Interactive toys, a change of environment, some extra attention, or a daily walk or two can often be enough to relieve boredom. Some working-type dogs may need more stimulation.

Coprophagia can be a natural response to nutritional deficiency. Take a good look at the ingredients in your dog’s food. Poor-quality ingredients can leave dogs undernourished.

In the case of multi-pet homes, some dogs will only eat the feces of their other furry housemates. Coprophagia treatments can be given to whichever pet’s feces is being consumed. If you’re unsure which pet’s feces is the culprit, coprophagia treatments are safe to give to all dogs and cats.

Digging through litter boxes or taking a nibble of their sibling’s droppings is quite common. This is often a sign of sibling rivalry in puppies, and they usually outgrow the behaviour with time. If you catch your dog in the act, the "Leave It" command can be very helpful. Remember to always positively reinforce good behaviour.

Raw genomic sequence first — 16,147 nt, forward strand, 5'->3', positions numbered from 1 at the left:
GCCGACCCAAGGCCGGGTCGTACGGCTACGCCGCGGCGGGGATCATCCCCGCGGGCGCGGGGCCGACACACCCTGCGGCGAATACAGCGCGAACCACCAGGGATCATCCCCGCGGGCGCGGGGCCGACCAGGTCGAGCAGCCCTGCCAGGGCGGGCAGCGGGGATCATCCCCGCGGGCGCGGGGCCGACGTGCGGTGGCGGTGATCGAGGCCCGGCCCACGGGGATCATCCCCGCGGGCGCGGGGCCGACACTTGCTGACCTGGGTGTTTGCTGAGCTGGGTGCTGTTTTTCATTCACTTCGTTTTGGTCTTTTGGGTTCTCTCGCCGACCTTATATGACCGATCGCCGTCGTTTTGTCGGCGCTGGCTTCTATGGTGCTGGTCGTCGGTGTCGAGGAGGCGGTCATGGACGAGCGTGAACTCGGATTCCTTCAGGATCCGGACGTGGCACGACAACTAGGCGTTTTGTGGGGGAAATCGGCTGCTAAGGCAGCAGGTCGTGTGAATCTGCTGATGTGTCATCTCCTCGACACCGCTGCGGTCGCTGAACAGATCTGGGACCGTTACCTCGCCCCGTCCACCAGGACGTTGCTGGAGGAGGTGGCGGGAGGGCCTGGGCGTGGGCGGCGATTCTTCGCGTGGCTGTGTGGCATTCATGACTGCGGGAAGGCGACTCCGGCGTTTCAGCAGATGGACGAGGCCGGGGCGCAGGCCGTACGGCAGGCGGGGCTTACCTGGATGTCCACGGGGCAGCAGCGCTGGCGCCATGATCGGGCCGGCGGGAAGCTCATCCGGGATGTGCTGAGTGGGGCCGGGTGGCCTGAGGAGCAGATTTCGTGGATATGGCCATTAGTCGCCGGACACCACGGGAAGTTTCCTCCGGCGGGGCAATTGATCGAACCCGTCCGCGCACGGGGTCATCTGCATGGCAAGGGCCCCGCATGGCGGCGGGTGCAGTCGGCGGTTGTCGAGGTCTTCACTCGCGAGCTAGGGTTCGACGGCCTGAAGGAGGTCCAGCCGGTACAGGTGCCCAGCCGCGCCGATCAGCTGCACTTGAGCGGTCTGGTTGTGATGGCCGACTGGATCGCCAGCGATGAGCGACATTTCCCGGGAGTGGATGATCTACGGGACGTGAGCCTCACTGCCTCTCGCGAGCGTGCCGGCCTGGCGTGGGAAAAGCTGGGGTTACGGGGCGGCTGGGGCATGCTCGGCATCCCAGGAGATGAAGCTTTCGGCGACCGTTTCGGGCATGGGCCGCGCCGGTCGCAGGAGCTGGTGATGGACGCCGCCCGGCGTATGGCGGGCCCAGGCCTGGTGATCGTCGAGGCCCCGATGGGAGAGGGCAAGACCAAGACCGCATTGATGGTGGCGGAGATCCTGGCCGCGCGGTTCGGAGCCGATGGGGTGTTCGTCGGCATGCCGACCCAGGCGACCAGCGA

Remember: yes, coprophagia is disgusting to us, but dogs are just doing what comes naturally to them. As with training for any behavioural problem, be gentle and consistent, use what tools you have, and be patient. Your dog will come around.


Frequently Asked Questions About Dogs Eating Poop

Why do some dogs eat poop? 

The exact reason for coprophagia (poop-eating) in dogs is not fully understood, but it can be attributed to various factors such as nutritional deficiencies, behavioural issues, curiosity, or learned behaviour.

Is it normal for dogs to eat poop?